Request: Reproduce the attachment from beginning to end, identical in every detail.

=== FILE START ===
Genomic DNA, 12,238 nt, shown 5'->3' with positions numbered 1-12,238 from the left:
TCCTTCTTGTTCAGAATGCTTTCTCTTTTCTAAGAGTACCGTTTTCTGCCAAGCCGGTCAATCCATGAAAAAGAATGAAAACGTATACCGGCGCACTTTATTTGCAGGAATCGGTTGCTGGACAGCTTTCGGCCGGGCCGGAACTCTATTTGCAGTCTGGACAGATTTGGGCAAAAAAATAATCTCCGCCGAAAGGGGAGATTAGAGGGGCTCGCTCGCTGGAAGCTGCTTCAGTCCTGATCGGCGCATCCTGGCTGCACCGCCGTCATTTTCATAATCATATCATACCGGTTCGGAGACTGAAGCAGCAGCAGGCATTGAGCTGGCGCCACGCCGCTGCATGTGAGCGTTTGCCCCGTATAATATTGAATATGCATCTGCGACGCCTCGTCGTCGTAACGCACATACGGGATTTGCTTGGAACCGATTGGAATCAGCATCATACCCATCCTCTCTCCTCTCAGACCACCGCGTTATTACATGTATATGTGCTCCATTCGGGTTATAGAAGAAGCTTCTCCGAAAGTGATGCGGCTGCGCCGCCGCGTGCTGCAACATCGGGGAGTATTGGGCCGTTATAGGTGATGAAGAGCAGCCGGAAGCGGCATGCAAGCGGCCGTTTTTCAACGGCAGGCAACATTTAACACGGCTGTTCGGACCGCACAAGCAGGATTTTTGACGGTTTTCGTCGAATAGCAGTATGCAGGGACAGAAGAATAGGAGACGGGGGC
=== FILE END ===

Genomic DNA, 12,238 nt, shown 5'->3' with positions numbered 1-12,238 from the left:
TCCTTCTTGTTCAGAATGCTTTCTCTTTTCTAAGAGTACCGTTTTCTGCCAAGCCGGTCAATCCATGAAAAAGAATGAAAACGTATACCGGCGCACTTTATTTGCAGGAATCGGTTGCTGGACAGCTTTCGGCCGGGCCGGAACTCTATTTGCAGTCTGGACAGATTTGGGCAAAAAAATAATCTCCGCCGAAAGGGGAGATTAGAGGGGCTCGCTCGCTGGAAGCTGCTTCAGTCCTGATCGGCGCATCCTGGCTGCACCGCCGTCATTTTCATAATCATATCATACCGGTTCGGAGACTGAAGCAGCAGCAGGCATTGAGCTGGCGCCACGCCGCTGCATGTGAGCGTTTGCCCCGTATAATATTGAATATGCATCTGCGACGCCTCGTCGTCGTAACGCACATACGGGATTTGCTTGGAACCGATTGGAATCAGCATCATACCCATCCTCTCTCCTCTCAGACCACCGCGTTATTACATGTATATGTGCTCCATTCGGGTTATAGAAGAAGCTTCTCCGAAAGTGATGCGGCTGCGCCGCCGCGTGCTGCAACATCGGGGAGTATTGGGCCGTTATAGGTGATGAAGAGCAGCCGGAAGCGGCATGCAAGCGGCCGTTTTTCAACGGCAGGCAACATTTAACACGGCTGTTCGGACCGCACAAGCAGGATTTTTGACGGTTTTCGTCGAATAGCAGTATGCAGGGACAGAAGAATAGGAGACGGGGGC